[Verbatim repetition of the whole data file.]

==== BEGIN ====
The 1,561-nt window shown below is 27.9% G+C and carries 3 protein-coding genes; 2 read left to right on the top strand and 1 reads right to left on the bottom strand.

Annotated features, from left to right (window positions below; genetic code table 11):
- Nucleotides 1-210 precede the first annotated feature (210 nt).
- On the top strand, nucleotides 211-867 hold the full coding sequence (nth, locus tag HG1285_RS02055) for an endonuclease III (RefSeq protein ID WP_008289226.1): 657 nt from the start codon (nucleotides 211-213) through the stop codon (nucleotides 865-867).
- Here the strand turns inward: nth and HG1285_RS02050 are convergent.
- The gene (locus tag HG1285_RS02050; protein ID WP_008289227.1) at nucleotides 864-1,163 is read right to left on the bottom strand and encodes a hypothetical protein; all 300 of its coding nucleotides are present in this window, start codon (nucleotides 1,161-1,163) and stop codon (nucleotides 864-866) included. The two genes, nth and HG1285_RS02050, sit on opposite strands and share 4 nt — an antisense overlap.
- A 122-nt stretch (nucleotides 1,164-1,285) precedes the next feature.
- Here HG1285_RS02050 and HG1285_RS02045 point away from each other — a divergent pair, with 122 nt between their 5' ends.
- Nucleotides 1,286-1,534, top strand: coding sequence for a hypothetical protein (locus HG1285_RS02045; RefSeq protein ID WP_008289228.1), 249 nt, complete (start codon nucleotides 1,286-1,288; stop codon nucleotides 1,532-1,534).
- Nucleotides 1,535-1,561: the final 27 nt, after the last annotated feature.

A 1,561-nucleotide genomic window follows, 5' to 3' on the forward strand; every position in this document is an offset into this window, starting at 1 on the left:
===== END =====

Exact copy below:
The 1,561-nt window shown below is 27.9% G+C and carries 3 protein-coding genes; 2 read left to right on the top strand and 1 reads right to left on the bottom strand.

Annotated features, from left to right (window positions below; genetic code table 11):
- Nucleotides 1-210 precede the first annotated feature (210 nt).
- On the top strand, nucleotides 211-867 hold the full coding sequence (nth, locus tag HG1285_RS02055) for an endonuclease III (RefSeq protein ID WP_008289226.1): 657 nt from the start codon (nucleotides 211-213) through the stop codon (nucleotides 865-867).
- Here the strand turns inward: nth and HG1285_RS02050 are convergent.
- The gene (locus tag HG1285_RS02050; protein ID WP_008289227.1) at nucleotides 864-1,163 is read right to left on the bottom strand and encodes a hypothetical protein; all 300 of its coding nucleotides are present in this window, start codon (nucleotides 1,161-1,163) and stop codon (nucleotides 864-866) included. The two genes, nth and HG1285_RS02050, sit on opposite strands and share 4 nt — an antisense overlap.
- A 122-nt stretch (nucleotides 1,164-1,285) precedes the next feature.
- Here HG1285_RS02050 and HG1285_RS02045 point away from each other — a divergent pair, with 122 nt between their 5' ends.
- Nucleotides 1,286-1,534, top strand: coding sequence for a hypothetical protein (locus HG1285_RS02045; RefSeq protein ID WP_008289228.1), 249 nt, complete (start codon nucleotides 1,286-1,288; stop codon nucleotides 1,532-1,534).
- Nucleotides 1,535-1,561: the final 27 nt, after the last annotated feature.

A 1,561-nucleotide genomic window follows, 5' to 3' on the forward strand; every position in this document is an offset into this window, starting at 1 on the left: